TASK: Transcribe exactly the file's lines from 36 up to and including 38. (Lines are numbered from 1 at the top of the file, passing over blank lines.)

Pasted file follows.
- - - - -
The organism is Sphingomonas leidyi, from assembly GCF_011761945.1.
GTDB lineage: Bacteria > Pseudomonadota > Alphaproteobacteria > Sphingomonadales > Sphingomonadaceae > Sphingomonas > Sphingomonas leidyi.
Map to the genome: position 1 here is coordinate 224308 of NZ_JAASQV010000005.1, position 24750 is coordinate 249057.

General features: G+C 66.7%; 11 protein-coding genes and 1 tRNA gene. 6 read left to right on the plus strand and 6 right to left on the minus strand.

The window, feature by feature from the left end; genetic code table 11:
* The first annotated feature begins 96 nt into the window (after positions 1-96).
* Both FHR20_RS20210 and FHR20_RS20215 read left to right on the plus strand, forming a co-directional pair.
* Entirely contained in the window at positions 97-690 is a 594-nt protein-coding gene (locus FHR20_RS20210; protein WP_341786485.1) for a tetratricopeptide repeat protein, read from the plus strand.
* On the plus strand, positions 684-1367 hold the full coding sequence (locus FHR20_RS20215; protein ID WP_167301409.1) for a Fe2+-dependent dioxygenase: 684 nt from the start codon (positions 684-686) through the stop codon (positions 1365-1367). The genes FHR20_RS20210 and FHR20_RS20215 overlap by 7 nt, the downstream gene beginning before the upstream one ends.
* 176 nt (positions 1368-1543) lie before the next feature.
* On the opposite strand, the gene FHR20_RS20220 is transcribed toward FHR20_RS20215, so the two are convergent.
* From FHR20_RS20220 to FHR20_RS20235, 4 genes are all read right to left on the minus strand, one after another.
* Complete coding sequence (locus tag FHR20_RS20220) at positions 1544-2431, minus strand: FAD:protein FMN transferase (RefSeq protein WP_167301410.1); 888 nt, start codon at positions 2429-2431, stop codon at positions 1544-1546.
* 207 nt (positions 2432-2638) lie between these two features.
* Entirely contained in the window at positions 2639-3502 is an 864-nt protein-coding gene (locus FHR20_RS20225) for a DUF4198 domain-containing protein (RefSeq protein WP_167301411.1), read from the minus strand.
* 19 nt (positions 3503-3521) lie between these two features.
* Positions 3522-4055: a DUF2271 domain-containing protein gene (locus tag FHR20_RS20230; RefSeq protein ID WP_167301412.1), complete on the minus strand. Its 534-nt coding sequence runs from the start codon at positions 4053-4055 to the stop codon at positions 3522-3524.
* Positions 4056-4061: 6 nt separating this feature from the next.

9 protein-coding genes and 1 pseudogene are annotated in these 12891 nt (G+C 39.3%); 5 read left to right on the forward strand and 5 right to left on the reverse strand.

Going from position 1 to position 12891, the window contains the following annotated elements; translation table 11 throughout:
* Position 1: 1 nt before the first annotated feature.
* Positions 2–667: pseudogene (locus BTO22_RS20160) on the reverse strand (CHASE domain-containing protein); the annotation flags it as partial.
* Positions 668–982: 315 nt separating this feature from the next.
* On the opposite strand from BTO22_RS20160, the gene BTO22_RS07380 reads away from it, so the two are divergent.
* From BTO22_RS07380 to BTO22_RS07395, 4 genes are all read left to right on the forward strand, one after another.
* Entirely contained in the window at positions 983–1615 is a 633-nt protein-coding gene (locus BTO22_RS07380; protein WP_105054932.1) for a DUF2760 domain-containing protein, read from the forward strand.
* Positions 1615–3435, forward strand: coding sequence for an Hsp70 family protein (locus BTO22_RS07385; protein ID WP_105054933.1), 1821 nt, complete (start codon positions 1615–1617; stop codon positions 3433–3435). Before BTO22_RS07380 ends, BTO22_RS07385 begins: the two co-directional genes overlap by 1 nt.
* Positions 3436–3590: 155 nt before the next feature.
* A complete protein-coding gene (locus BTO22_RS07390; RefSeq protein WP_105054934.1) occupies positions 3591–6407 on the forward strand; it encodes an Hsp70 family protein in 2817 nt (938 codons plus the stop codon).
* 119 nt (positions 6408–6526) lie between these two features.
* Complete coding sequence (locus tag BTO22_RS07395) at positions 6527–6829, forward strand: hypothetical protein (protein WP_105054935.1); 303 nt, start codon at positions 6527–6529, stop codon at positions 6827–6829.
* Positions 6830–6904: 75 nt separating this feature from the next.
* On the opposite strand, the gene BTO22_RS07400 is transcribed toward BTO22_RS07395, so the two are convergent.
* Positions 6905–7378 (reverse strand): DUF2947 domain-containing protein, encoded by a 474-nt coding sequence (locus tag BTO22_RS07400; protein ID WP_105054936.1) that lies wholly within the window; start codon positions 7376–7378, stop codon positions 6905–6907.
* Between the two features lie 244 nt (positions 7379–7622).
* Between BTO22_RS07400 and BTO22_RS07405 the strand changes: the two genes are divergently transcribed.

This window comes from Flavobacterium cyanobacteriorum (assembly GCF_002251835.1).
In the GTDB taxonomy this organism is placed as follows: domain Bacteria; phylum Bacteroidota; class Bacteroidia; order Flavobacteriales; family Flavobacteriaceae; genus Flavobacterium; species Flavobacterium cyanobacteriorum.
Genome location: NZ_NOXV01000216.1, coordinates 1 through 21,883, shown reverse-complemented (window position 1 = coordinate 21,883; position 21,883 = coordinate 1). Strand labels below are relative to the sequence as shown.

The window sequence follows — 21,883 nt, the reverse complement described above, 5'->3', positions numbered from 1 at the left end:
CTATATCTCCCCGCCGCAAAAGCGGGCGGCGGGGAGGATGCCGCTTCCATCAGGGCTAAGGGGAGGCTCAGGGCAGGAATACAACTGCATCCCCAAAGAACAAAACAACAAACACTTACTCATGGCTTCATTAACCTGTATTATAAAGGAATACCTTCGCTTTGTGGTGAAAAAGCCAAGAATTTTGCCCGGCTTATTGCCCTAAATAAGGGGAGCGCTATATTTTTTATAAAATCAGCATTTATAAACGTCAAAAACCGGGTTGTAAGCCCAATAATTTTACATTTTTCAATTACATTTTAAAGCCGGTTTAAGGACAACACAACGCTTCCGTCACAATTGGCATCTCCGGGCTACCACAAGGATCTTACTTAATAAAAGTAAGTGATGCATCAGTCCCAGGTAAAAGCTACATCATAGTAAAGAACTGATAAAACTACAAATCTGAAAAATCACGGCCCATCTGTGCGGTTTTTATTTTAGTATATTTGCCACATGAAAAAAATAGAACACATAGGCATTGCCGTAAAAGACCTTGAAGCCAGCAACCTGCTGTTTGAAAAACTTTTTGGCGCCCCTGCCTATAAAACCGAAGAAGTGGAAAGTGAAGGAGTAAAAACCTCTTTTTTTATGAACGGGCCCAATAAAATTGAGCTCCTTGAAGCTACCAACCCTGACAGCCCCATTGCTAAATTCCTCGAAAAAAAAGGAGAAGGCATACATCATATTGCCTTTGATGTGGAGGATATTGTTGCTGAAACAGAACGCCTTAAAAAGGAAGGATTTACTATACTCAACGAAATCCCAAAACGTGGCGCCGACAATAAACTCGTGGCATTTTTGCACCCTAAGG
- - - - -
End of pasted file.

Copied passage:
* Between BTO22_RS07400 and BTO22_RS07405 the strand changes: the two genes are divergently transcribed.

This window comes from Flavobacterium cyanobacteriorum (assembly GCF_002251835.1).
In the GTDB taxonomy this organism is placed as follows: domain Bacteria; phylum Bacteroidota; class Bacteroidia; order Flavobacteriales; family Flavobacteriaceae; genus Flavobacterium; species Flavobacterium cyanobacteriorum.